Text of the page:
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Europe's Low Frequency Array hopes to complement SETI's search for extraterrestrial communications.

Europe looks to complement SETI’s search for alien signals

SETI's Allen Telescope Array (credit: SETI)

SETI's Allen Telescope Array (credit: SETI)

Scanning the skies for extraterrestrial signals is nothing new. The SETI Institute (Search for Extraterrestrial Intelligence) in the United States has been using radio telescopes to listen for ET signals for decades. But a recent budget deficit hampered SETI’s efforts, as operations at their Allen Telescope Array in California were suspended. Fortunately for SETI and other researchers though, the search continues.

While their Allen Telescope Array is inactive, SETI continues to operate. University of California, Berkeley astronomers recently announced a listening project in progress that involves pointing the Robert C. Byrd Green Bank Telescope in West Virginia at 86 planets that have been selected as worlds most likely to resemble Earth, with the hopes of detecting an alien signal. The data collected from this project will be analyzed by a network of computers running SETI software called the SETI@home project.

LOFAR in the Netherlands (credit: Topfoto Assen/LOFAR)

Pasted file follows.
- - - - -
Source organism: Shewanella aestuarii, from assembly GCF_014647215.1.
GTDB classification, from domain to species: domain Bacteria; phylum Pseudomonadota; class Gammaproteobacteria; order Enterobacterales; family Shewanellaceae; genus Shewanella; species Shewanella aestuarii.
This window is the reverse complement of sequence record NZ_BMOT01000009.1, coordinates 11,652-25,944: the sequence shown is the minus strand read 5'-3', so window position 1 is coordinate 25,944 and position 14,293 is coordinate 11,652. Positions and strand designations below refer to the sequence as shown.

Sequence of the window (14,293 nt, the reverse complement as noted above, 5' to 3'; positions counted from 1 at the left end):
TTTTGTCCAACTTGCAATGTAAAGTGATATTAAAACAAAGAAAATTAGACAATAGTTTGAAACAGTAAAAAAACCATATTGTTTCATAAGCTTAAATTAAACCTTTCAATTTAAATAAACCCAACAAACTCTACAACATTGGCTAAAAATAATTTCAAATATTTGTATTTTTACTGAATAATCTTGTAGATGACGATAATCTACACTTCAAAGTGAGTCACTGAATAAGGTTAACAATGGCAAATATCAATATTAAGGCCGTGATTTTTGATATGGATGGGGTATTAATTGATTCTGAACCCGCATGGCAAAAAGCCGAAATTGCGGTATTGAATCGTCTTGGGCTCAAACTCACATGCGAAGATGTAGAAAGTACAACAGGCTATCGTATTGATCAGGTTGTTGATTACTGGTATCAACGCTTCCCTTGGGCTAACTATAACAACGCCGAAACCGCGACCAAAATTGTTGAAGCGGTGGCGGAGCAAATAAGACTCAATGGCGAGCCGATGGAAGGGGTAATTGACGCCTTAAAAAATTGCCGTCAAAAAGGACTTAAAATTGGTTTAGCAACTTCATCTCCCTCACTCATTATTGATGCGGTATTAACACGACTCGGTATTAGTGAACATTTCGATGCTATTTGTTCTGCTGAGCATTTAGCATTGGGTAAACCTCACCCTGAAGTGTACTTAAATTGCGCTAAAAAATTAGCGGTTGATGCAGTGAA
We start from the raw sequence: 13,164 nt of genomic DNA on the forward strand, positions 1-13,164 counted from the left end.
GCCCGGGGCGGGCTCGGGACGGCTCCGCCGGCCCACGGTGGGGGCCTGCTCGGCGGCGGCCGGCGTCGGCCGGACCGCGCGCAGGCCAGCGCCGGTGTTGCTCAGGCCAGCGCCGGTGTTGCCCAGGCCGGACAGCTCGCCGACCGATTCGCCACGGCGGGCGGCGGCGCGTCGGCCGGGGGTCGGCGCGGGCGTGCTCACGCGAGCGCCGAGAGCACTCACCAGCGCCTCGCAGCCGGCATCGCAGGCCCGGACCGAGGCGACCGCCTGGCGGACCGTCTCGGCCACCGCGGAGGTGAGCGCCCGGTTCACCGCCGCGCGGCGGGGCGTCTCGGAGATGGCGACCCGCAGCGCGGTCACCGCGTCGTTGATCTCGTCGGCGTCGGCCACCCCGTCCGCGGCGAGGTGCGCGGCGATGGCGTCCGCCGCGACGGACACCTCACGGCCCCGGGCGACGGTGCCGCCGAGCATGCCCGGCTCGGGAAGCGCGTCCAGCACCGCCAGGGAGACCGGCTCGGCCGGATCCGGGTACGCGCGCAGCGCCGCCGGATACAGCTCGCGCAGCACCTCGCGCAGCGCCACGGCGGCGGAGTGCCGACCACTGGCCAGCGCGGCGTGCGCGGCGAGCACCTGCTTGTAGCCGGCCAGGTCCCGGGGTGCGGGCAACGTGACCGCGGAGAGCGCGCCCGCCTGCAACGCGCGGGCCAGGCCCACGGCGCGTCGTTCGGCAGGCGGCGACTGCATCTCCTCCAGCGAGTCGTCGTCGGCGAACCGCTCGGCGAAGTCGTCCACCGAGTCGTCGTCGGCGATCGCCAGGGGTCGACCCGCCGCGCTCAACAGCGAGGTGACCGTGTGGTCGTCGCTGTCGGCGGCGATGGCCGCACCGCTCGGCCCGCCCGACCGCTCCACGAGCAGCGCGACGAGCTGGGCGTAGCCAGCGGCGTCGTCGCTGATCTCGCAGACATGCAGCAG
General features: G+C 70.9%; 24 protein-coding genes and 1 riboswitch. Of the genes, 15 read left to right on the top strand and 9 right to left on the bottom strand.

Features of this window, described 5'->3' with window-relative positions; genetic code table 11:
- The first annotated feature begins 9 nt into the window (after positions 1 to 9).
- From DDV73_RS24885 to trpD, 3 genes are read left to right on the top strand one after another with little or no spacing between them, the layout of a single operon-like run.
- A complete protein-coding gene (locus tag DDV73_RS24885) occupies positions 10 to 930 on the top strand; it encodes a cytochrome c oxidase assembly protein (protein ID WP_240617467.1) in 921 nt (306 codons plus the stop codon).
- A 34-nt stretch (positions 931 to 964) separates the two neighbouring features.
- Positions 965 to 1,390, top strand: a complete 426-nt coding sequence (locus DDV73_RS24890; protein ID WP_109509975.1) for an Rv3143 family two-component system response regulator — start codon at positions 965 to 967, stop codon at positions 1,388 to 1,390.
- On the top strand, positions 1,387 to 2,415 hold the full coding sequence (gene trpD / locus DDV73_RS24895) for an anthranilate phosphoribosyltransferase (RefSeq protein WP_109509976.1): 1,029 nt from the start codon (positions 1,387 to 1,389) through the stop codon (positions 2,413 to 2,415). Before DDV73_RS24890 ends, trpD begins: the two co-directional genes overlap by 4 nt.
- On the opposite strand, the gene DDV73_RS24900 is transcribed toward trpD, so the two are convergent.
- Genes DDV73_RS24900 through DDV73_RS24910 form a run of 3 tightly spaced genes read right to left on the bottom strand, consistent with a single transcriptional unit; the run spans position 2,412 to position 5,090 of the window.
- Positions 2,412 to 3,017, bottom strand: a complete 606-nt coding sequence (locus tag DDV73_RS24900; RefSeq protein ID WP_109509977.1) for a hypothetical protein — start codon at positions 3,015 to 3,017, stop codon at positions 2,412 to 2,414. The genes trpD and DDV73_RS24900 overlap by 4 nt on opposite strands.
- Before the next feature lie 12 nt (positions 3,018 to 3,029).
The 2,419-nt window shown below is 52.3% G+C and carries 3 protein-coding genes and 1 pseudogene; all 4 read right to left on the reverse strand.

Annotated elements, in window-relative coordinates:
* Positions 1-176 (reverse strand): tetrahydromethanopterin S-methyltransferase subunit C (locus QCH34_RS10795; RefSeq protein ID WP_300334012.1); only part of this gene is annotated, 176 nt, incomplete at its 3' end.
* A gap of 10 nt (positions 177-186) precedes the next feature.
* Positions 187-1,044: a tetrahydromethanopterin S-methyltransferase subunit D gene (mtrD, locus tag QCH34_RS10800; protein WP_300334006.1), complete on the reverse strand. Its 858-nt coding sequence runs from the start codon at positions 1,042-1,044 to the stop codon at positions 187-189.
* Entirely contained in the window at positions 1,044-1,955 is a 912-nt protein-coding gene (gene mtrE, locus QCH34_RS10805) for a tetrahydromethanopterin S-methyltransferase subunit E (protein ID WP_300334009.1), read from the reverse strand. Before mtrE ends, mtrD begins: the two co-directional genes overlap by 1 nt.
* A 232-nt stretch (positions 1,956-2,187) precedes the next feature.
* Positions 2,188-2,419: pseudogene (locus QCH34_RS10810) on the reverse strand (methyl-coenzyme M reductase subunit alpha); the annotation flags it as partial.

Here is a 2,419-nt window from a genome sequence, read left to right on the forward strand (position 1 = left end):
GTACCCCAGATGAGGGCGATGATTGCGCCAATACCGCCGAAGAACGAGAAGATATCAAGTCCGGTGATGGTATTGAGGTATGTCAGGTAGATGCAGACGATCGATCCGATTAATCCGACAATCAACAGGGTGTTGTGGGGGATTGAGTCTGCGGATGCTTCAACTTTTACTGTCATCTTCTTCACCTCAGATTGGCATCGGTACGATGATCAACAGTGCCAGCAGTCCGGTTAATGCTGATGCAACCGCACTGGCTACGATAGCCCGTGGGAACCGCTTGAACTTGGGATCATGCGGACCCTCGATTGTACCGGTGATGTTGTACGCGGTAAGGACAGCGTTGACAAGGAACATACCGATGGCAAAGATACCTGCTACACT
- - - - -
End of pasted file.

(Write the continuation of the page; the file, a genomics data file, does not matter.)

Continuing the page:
LOFAR in the Netherlands (credit: Topfoto Assen/LOFAR)

But search efforts aren’t isolated to the United States. Europe’s Low Frequency Array, or LOFAR, came online last year, and hopes to complement SETI’s search for signs of extraterrestrial life. TheWorld.org describes, “LOFAR consists of fields of antennas spread out over five European countries.” And while many radio telescopes scan for signals at higher frequencies, LOFAR is designed to aim at the lower, noisier bands.

Mike Garrett, director of ASTRON, the Netherlands Institute for Radio Astronomy, told TheWorld.org that LOFAR might help to broaden the search for alien signals. He explained that LOFAR “would be a great complement to [SETI], since no one knows what part of the radio spectrum might hide signals from an alien civilization.”

Astronomers working with LOFAR hope that SETI is able to resume full operations soon, so that a broader spectrum of frequencies is being scanned for that elusive communication from an extraterrestrial civilization.

Read more about SETI in the news.

About Jason McClellan

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Jason McClellan is a UFO journalist and the producer/co-host of the web series Spacing Out! He is also the web content manager and staff writer for OpenMinds.tv, and a co-organizer and technical producer of the International UFO Congress. As a founding member of Open Minds, Jason served as a writer and editor for the now defunct Open Minds magazine. He has appeared on Syfy, NatGeo, and, most recently, he co-starred on H2's Hangar 1: The UFO Files. ------ Follow Jason on Twitter @acecentric and subscribe to Jason's updates on Facebook.